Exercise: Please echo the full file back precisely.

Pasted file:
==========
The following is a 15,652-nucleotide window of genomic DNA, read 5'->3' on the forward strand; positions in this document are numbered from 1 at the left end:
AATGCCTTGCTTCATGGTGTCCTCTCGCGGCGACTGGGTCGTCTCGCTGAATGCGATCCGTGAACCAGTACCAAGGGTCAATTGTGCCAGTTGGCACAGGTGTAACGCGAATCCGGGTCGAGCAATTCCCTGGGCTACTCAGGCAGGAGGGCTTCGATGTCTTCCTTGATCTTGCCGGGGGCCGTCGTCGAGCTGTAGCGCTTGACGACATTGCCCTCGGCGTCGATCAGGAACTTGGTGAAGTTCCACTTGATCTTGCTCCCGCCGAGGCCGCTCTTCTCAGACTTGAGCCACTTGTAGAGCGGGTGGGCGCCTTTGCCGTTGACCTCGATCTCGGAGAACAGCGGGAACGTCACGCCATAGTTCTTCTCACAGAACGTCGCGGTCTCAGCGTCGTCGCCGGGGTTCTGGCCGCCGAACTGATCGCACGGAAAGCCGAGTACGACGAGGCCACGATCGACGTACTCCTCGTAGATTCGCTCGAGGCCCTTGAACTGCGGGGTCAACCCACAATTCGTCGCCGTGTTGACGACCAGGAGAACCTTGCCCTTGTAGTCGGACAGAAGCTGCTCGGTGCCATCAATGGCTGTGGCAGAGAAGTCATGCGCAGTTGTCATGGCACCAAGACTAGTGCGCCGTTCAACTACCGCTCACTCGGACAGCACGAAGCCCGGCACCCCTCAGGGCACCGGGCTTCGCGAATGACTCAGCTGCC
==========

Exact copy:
The following is a 15,652-nucleotide window of genomic DNA, read 5'->3' on the forward strand; positions in this document are numbered from 1 at the left end:
AATGCCTTGCTTCATGGTGTCCTCTCGCGGCGACTGGGTCGTCTCGCTGAATGCGATCCGTGAACCAGTACCAAGGGTCAATTGTGCCAGTTGGCACAGGTGTAACGCGAATCCGGGTCGAGCAATTCCCTGGGCTACTCAGGCAGGAGGGCTTCGATGTCTTCCTTGATCTTGCCGGGGGCCGTCGTCGAGCTGTAGCGCTTGACGACATTGCCCTCGGCGTCGATCAGGAACTTGGTGAAGTTCCACTTGATCTTGCTCCCGCCGAGGCCGCTCTTCTCAGACTTGAGCCACTTGTAGAGCGGGTGGGCGCCTTTGCCGTTGACCTCGATCTCGGAGAACAGCGGGAACGTCACGCCATAGTTCTTCTCACAGAACGTCGCGGTCTCAGCGTCGTCGCCGGGGTTCTGGCCGCCGAACTGATCGCACGGAAAGCCGAGTACGACGAGGCCACGATCGACGTACTCCTCGTAGATTCGCTCGAGGCCCTTGAACTGCGGGGTCAACCCACAATTCGTCGCCGTGTTGACGACCAGGAGAACCTTGCCCTTGTAGTCGGACAGAAGCTGCTCGGTGCCATCAATGGCTGTGGCAGAGAAGTCATGCGCAGTTGTCATGGCACCAAGACTAGTGCGCCGTTCAACTACCGCTCACTCGGACAGCACGAAGCCCGGCACCCCTCAGGGCACCGGGCTTCGCGAATGACTCAGCTGCC